Friday, January 26, 2007

I Don't Love to Sew...

But I do love my husband.

I have been knitting this week, but on the down-low, so I couldn't share it until now. I would like to introduce the Cap'n's Felted Mittens.

The Pattern: Double-Cuff Mittens from Knit One, Felt Too (my first felted project!)
The Yarn: Bemidji's Original Homespun from A Good Yarn in Baltimore
Colorways: Oxford Grey and Charcoal Heather
Needles: Susan Bates aluminum US11 dpns and Clover Takumi bamboo US4 dpns
Time: Little over a week? I started them after we got back from Oregon and I finished today.
Modifications: I made the inside ribbed cuff longer as per the recipient's request. I also included a colorwork Shetland-style pattern around the palm, inspired by the samples knitted up in the shop.

First, the yarn is AWESOME. I purchased these two skeins plus a cream one the night before my LSAT in December. I got it on the recommendation of the girl in the shop, who said it felted beautifully. The yarn is also incredibly soft (considering it is untreated wool) for wearing next to the skin. And at $6 for 225 yards, you can't beat the price. I still have a good bit leftover from the mittens -- I'm hoping enough to make a pair of boot socks to match for the Cap'n. I'd like to modify the Country Sock pattern in Folk Socks.

The shop had a pair of these double-cuff mittens knitted up, and they were worked up in the same colors with a Fair Isle pattern across the palm. I knew I had to make some for the Cap'n.

Unfortunately, I didn't study the mittens closely enough to remember the pattern nor did I draw it out. So when it came time to do these, I cast about for another Fair Isle inspiration. Luckily I have the best one close at hand: The Art of Fair Isle Knitting. (A birthday gift card purchase last year.)

I believe this pattern is referred to sometimes as "three to the fireplace, three to the door." The author, Ann Feitelson, had a pair of gloves knitted for her with this pattern by an 80-year-old Shetland Islander who remembered her aunt making this pattern in the 1920s. The aunt was 70 years old in the 1920s and had been making this pattern for decades, according to the book. I so appreciated Ms. Feitelson's research in this book, and thanks to her I can continue making a pattern that is more than 100 years old. You can see it better in the unfelted before photo.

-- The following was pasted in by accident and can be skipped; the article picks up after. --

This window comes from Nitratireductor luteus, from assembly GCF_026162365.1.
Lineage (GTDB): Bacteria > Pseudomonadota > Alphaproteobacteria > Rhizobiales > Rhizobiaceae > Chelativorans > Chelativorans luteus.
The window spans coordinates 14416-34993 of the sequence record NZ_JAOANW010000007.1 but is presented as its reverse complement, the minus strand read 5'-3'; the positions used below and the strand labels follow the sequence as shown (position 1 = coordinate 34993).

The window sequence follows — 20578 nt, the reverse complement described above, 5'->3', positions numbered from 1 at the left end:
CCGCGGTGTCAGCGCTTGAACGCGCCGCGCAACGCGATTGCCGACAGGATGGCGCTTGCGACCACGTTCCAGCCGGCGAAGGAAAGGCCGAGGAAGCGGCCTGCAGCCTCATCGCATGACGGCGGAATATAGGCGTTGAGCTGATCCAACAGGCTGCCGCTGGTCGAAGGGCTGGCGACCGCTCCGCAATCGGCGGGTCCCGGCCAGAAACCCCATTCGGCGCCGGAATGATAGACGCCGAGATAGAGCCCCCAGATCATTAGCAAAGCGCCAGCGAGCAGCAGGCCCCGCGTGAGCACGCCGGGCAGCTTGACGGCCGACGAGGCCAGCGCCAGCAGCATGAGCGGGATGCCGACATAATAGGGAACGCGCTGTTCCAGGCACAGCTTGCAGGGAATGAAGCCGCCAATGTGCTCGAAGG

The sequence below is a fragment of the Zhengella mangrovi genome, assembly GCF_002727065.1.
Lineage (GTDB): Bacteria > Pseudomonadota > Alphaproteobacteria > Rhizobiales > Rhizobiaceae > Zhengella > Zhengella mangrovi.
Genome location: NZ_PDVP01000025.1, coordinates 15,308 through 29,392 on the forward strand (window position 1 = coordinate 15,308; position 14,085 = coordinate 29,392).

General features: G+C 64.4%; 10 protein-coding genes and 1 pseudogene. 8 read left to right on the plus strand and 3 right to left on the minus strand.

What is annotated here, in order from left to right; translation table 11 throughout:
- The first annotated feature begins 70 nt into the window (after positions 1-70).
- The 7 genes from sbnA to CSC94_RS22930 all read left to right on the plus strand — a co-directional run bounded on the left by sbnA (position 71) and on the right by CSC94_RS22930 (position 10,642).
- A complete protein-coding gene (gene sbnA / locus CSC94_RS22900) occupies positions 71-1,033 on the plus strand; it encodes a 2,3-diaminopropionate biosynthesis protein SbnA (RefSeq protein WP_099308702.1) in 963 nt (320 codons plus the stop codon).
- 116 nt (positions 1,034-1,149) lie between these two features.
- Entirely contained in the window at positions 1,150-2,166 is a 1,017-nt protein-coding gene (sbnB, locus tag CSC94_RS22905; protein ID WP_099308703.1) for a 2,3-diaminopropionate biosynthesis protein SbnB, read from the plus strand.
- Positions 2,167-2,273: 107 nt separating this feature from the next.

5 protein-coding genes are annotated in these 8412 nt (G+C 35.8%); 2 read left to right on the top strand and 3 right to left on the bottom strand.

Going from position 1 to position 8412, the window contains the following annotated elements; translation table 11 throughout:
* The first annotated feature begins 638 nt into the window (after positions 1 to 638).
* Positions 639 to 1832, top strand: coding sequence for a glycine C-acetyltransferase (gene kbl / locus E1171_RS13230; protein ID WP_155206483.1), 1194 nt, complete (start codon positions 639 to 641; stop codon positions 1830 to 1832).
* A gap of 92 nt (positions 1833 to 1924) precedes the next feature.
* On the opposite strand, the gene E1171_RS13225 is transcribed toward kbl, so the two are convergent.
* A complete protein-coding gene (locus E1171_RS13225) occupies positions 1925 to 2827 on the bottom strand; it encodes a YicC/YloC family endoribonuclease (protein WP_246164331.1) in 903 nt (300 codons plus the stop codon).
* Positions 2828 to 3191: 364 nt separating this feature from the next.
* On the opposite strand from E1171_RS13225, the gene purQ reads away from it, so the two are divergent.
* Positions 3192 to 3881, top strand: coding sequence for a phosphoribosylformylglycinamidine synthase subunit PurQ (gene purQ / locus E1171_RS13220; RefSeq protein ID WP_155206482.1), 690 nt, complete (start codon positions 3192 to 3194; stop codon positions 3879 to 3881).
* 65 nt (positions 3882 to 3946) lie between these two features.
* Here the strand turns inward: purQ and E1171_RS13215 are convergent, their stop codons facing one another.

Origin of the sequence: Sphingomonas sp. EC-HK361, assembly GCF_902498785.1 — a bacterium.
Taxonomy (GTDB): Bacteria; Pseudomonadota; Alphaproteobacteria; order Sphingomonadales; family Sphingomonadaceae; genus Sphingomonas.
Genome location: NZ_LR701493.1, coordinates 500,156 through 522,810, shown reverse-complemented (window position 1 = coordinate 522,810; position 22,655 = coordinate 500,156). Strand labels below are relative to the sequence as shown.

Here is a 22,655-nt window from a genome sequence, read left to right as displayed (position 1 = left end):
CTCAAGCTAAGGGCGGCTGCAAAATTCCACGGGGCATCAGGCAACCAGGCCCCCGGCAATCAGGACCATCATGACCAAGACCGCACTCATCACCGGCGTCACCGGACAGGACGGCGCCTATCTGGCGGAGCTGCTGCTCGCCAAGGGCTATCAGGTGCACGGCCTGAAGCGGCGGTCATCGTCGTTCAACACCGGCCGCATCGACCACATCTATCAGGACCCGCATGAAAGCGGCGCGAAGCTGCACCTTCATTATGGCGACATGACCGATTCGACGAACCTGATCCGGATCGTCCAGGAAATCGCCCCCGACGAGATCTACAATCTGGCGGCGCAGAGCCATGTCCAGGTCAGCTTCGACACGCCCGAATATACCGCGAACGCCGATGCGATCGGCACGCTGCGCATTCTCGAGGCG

There is not a pattern written up for this in the book, but I just hand-charted it and inserted the pattern across the palm. The challenge was keeping my floats loose, especially since I knew it was going to shrink. The colorwork definitely came out to be the tightest part of the mitten. I probably would have liked to felt the mittens for slightly longer, but was afraid that the palm would become too small for the Cap'n. As it was, it only took about 10 minutes to felt them in the washer downstairs.

The ribbed cuff is unfelted and whipstitched in. I own absolutely no thread and no sewing needles. On purpose. I don't really like to sew and in 4-H I begged my mom to let me take Consumer Clothing instead of regular Clothing, just so I could get new clothes without sewing them. But in the space of a naptime, I overcame my fear of sewing and finished off the mittens.

When I originally purchased the yarn and book, I showed it to the Cap'n to see if he would like them. He said he would, but he wanted a longer cuff that would tuck into his sweaters. Luckily, he forgot he OK'd this project, so when I decided to make him something to send off with him to Baghdad, these mittens came as a surprise.

You will note however, they are not in Baghdad.

Despite the quick knit nature of the big double points, the mittens did not dry in enough time to get the cuffs sewn in before the Cap'n flew out last night. (I did get a call from him saying he made it to Amman safely and will make the last leg of the trip tomorrow.)

So now he has to promise to come home and wear them.

Slim approves too. (But he did rip them off quickly after this shot...)


Slim also had a fun day, playing with Thomas trains at Barnes & Noble. And I made progress on my Child's First Sock. We'll see what progress tomorrow brings...

2 comments:

Anonymous said...

Aw, you're so sweet Ginny! I think you deserve to buy as much sock yarn as you want! :)

The felted mittens are huge! Even after the felting! Are his hands that big? Wow - I am impressed.

There are 5 days left to January. You are working on Child's First Sock. I am working on Child's French Sock (I am about 1/4 done with the second one). Can we finish before the end of the month? The RACE IS ON!!! (Somewhere I read about sock-a-month knitting (sock pair, I should say). Unofficial I think. But I want to do this now!)

Rie said...

Dude,

Those mittens look so cozy! I feel like such a slacker because Ben's mittens are only half done (since I started frogging from the bottom of the second not-so-fetching mitt and now have to start all over on that one).

You are the mitten queen!

Maybe you can give me tips on those cuffs. I'm thinking about sewing some into my latest two pairs of fuzzy feet.

Love you lots!

PS If the Cap'n is reading your blog from Baghdad, I send him my love: We're proud of you big brother! Just be safe.